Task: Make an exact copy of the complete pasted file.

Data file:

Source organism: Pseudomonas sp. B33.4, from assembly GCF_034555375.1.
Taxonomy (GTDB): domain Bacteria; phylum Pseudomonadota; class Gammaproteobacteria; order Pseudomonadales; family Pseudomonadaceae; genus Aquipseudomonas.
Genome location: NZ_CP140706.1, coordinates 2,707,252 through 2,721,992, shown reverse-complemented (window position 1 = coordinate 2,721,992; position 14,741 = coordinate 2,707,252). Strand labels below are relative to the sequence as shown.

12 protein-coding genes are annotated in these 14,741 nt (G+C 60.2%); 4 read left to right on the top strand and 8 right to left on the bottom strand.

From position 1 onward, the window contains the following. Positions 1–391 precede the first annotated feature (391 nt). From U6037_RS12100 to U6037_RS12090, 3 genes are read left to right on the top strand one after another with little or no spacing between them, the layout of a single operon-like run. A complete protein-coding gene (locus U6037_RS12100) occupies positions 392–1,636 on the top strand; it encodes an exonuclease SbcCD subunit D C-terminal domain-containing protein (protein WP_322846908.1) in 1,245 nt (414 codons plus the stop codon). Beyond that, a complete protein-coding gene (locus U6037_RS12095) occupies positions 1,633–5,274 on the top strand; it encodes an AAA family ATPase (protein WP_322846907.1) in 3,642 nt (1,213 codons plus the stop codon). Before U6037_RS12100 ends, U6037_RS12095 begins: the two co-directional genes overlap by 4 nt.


Source organism: Pseudomonas sp. B33.4, from assembly GCF_034555375.1.
Taxonomy (GTDB): domain Bacteria; phylum Pseudomonadota; class Gammaproteobacteria; order Pseudomonadales; family Pseudomonadaceae; genus Aquipseudomonas.
Genome location: NZ_CP140706.1, coordinates 2,707,252 through 2,721,992, shown reverse-complemented (window position 1 = coordinate 2,721,992; position 14,741 = coordinate 2,707,252). Strand labels below are relative to the sequence as shown.

12 protein-coding genes are annotated in these 14,741 nt (G+C 60.2%); 4 read left to right on the top strand and 8 right to left on the bottom strand.

From position 1 onward, the window contains the following. Positions 1–391 precede the first annotated feature (391 nt). From U6037_RS12100 to U6037_RS12090, 3 genes are read left to right on the top strand one after another with little or no spacing between them, the layout of a single operon-like run. A complete protein-coding gene (locus U6037_RS12100) occupies positions 392–1,636 on the top strand; it encodes an exonuclease SbcCD subunit D C-terminal domain-containing protein (protein WP_322846908.1) in 1,245 nt (414 codons plus the stop codon). Beyond that, a complete protein-coding gene (locus U6037_RS12095) occupies positions 1,633–5,274 on the top strand; it encodes an AAA family ATPase (protein WP_322846907.1) in 3,642 nt (1,213 codons plus the stop codon). Before U6037_RS12100 ends, U6037_RS12095 begins: the two co-directional genes overlap by 4 nt.